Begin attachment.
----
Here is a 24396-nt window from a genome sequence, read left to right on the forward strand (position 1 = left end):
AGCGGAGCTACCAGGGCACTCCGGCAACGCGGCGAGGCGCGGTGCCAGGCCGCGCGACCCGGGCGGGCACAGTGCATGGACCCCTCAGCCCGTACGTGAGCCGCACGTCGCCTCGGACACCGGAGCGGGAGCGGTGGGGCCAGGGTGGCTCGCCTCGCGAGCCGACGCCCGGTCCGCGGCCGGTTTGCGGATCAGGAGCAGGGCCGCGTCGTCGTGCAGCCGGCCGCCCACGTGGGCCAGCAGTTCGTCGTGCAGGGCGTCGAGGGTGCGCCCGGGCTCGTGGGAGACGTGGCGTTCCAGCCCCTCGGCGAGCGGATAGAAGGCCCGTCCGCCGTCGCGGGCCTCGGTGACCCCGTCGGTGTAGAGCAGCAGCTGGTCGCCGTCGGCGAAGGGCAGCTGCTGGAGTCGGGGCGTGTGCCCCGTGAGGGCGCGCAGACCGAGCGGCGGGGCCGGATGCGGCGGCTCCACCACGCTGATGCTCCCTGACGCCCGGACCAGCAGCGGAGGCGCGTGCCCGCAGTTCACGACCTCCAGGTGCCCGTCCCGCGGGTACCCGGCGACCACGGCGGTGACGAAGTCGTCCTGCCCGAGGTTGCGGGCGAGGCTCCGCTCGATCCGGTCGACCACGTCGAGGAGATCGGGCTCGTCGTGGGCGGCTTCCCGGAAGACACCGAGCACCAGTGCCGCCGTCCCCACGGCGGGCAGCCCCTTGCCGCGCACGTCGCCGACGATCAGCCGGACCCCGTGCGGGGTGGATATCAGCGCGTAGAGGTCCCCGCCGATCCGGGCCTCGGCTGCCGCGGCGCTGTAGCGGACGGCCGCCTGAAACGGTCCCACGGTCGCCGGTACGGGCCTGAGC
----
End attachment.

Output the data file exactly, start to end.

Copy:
Here is a 24396-nt window from a genome sequence, read left to right on the forward strand (position 1 = left end):
AGCGGAGCTACCAGGGCACTCCGGCAACGCGGCGAGGCGCGGTGCCAGGCCGCGCGACCCGGGCGGGCACAGTGCATGGACCCCTCAGCCCGTACGTGAGCCGCACGTCGCCTCGGACACCGGAGCGGGAGCGGTGGGGCCAGGGTGGCTCGCCTCGCGAGCCGACGCCCGGTCCGCGGCCGGTTTGCGGATCAGGAGCAGGGCCGCGTCGTCGTGCAGCCGGCCGCCCACGTGGGCCAGCAGTTCGTCGTGCAGGGCGTCGAGGGTGCGCCCGGGCTCGTGGGAGACGTGGCGTTCCAGCCCCTCGGCGAGCGGATAGAAGGCCCGTCCGCCGTCGCGGGCCTCGGTGACCCCGTCGGTGTAGAGCAGCAGCTGGTCGCCGTCGGCGAAGGGCAGCTGCTGGAGTCGGGGCGTGTGCCCCGTGAGGGCGCGCAGACCGAGCGGCGGGGCCGGATGCGGCGGCTCCACCACGCTGATGCTCCCTGACGCCCGGACCAGCAGCGGAGGCGCGTGCCCGCAGTTCACGACCTCCAGGTGCCCGTCCCGCGGGTACCCGGCGACCACGGCGGTGACGAAGTCGTCCTGCCCGAGGTTGCGGGCGAGGCTCCGCTCGATCCGGTCGACCACGTCGAGGAGATCGGGCTCGTCGTGGGCGGCTTCCCGGAAGACACCGAGCACCAGTGCCGCCGTCCCCACGGCGGGCAGCCCCTTGCCGCGCACGTCGCCGACGATCAGCCGGACCCCGTGCGGGGTGGATATCAGCGCGTAGAGGTCCCCGCCGATCCGGGCCTCGGCTGCCGCGGCGCTGTAGCGGACGGCCGCCTGAAACGGTCCCACGGTCGCCGGTACGGGCCTGAGC